The most recent, the Davos Manifesto (p. 132) of the World Economic Forum from 2020, is part of the book yet. In the conclusion on page 242 the authors even mention the recent COVID-19 crisis, which they see as a catalyst to improve resilience by public goods.

So if such joint intelligence of Nobel laureates, leading scholars, and Global business leaders such as Klaus Schwab, such as the ESG (Environment – Social – Governance) departments of 500 MSCI companies cannot set up a working Global framework for sustainability and public goods in more than three decades – who then?

On page 132 the authors mention the appearance of Greta Thunberg in Davos 2020: “Where in past meetings, anti-capitalists were shunned from the proceedings…at this year’s meeting several of these individuals were welcomed to speak.”
The question asked by the authors is whether this is just one more of the endless accusations of claimants like Greta Thunberg or whether this will have a lasting effect on the  ‘Stop Global Warming!’ commitment that already is part of the voluntary commitments by companies, governments, and IGOs.

In 1945, all countries agreed to fight no more wars. The commitment is still there. And wars still happen.

Better example: the CFC ban in 1987 has been respected by all CFC producing countries and finally led to plugging the ozone hole for a while. To mention: it was a legal ban, not a voluntary commitment.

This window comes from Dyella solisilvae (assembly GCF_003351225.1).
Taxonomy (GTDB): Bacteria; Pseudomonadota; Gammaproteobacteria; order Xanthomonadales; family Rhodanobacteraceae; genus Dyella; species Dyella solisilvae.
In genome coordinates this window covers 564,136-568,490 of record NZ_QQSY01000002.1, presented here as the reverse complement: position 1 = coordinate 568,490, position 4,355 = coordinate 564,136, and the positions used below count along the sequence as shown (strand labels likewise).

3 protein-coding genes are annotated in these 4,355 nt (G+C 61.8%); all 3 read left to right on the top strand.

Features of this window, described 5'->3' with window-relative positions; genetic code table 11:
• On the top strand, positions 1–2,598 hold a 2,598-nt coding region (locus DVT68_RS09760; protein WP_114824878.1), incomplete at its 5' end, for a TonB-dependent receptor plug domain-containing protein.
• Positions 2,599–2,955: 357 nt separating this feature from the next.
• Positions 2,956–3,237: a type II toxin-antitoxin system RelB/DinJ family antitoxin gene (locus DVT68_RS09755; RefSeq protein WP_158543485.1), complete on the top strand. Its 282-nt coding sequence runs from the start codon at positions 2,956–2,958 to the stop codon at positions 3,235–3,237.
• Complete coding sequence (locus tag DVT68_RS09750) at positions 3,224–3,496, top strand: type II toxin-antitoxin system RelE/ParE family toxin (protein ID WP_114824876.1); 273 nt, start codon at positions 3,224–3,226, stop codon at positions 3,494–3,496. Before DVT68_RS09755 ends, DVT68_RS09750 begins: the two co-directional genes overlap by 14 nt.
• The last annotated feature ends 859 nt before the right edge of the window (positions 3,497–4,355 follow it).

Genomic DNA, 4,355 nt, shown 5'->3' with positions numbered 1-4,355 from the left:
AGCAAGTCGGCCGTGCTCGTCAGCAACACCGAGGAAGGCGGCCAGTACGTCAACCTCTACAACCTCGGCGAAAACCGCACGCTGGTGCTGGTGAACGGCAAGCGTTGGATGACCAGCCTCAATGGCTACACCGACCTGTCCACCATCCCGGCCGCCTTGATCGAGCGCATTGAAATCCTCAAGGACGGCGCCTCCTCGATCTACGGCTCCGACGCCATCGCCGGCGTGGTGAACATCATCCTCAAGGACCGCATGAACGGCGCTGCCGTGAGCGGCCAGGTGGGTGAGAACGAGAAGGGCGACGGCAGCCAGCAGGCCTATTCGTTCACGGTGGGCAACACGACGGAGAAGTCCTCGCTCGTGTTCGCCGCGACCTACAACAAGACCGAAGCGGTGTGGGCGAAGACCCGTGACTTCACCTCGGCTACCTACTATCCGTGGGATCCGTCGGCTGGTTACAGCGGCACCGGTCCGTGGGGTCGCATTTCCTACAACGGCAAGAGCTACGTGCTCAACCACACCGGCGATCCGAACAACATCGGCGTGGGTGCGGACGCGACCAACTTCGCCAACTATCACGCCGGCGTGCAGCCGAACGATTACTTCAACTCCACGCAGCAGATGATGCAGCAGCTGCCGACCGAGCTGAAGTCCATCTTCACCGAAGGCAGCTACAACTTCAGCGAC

WEF-Partners such as Lockheed Martin and BAE Systems switch to sustainable arms of mass destruction?

In general, the authors reclaim a mind change in Business towards sustainability and the support of public goods to have happened in Davos 2020. They quote Nobel laureate Milton Friedman in 1970:
“the social responsibility of business is to increase its profits” (p. 136), to demonstrate that the consciousness in Global business finally changed.

The diagram of WEF’s “Circular Economy”, introduced as a disruptive step in the Global business community, describes links to dozens of issues such as ‘the internet of things’ and ‘3D printing’, ‘Aerospace’ and ‘Global Governance’.

One link is missing: the linkage to the taxation needed to finance public goods such as health, social and environmental protection, to finance the courts that decide to which extent private wealth may replace common wealth without damaging the society.

Maybe the WEF experts believe that taxation is part of ‘Global Governance’? Tax justice still remains an entirely National subject.

So, take the Davos Manifesto for true, maybe not the mind-change, the action change is the step to do?



The UN Charter from 1945

Public Goods, Sustainable Development and the Contribution of Business, by Roland Bardy, Arthur Rubens, Raymond Sander and Lichia Yiu, Cambridge Scholars Publishing (Hardcover, 330 pages) , Newcastle upon Tyne, 2021

Sustainability Now! A European Vision for Sustainability, by Karl Falkenberg, European Commission, European Political Strategy Center, July 2016*

*I swear to have never met any employee of the EU having read this.